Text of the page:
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Georgian Bay Planning Issues

GBA weighs in on Review of District of Muskoka Council Composition

In support of the GBA associations in the Township of Georgian Bay (TGB), GBA has written to the district to ask that the review confirms 3 councilors from each of the 6 municipalities (+ the Chair) all with an equal vote, in order to ensure that seasonal residents are properly represented on the district council. Read GBA letter here… and find more information here …


The District Municipality of Muskoka is currently governed by a 23 member Council consisting of a District Chair, who is elected directly by District Council, the Mayors of the six Area Municipalities, and 16 District Councilors, who also sit on the Area Municipal Councils, three of these from each municipality, except Lake of Bays and Georgian Bay, who only have two.

There is a requirement under Section 218(6) of the Municipal Act to review the number of members that represent lower-tier municipalities at the upper-tier municipal level. The direction this started to take was to reduce the current 23 to 12 + the chair, 2 from each municipality, which for TGB would have been the mayor + (almost certainly) the current inland councillor. For the other municipalities in the district it was also recognized that the district would have become dominated by permanent residents, leaving seasonal residents under-represented. Following several submissions to the district the needle has moved towards 18 + the chair, so 3 from each municipality, i.e. unchanged for TGB.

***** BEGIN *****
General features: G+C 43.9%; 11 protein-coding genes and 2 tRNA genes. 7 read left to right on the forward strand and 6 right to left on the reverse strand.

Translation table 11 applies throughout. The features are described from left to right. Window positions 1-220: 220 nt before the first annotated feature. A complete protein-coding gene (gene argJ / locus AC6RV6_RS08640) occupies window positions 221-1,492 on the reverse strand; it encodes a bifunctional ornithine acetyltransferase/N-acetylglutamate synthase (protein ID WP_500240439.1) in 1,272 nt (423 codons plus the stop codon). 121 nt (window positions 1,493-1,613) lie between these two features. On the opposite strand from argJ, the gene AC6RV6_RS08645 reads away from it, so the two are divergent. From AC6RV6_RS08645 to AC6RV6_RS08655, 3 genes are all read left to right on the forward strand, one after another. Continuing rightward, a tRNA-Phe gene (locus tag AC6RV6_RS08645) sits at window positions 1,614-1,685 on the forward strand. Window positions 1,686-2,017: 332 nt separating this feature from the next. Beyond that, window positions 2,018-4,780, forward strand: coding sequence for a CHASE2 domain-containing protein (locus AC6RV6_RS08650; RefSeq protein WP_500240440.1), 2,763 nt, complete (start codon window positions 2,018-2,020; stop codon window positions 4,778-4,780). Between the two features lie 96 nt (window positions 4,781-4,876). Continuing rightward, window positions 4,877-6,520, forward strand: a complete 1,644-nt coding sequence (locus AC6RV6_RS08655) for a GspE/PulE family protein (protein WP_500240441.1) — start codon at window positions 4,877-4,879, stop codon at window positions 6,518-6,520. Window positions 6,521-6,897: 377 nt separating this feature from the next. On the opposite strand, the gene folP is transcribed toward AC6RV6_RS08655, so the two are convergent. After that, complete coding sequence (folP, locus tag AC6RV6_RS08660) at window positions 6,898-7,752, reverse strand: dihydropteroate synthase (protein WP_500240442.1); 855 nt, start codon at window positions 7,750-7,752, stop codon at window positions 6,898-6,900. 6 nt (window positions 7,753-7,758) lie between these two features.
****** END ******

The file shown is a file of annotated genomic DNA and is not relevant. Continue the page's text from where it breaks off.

The other issue is to reject the concept of unequal weighting – councilors representing seasonal residents only having half a vote.

Find more details here :

  • Dr. Williams’ letter to the Muskoka Lakes Association;
  • A motion passed by the municipality of Muskoka + the confirming one from TGB and
  • Letter from Muskoka Lakes Association and others to the district council.

We strive to ensure that whatever development happens in Georgian Bay has minimal impact on our shared environment. This includes the proposed development at Macey Bay.


As a participant to the OMB hearing process we hope to hear first-hand what environmental safeguards are being put in place for the Macey Bay project by both the developer and by government authorities.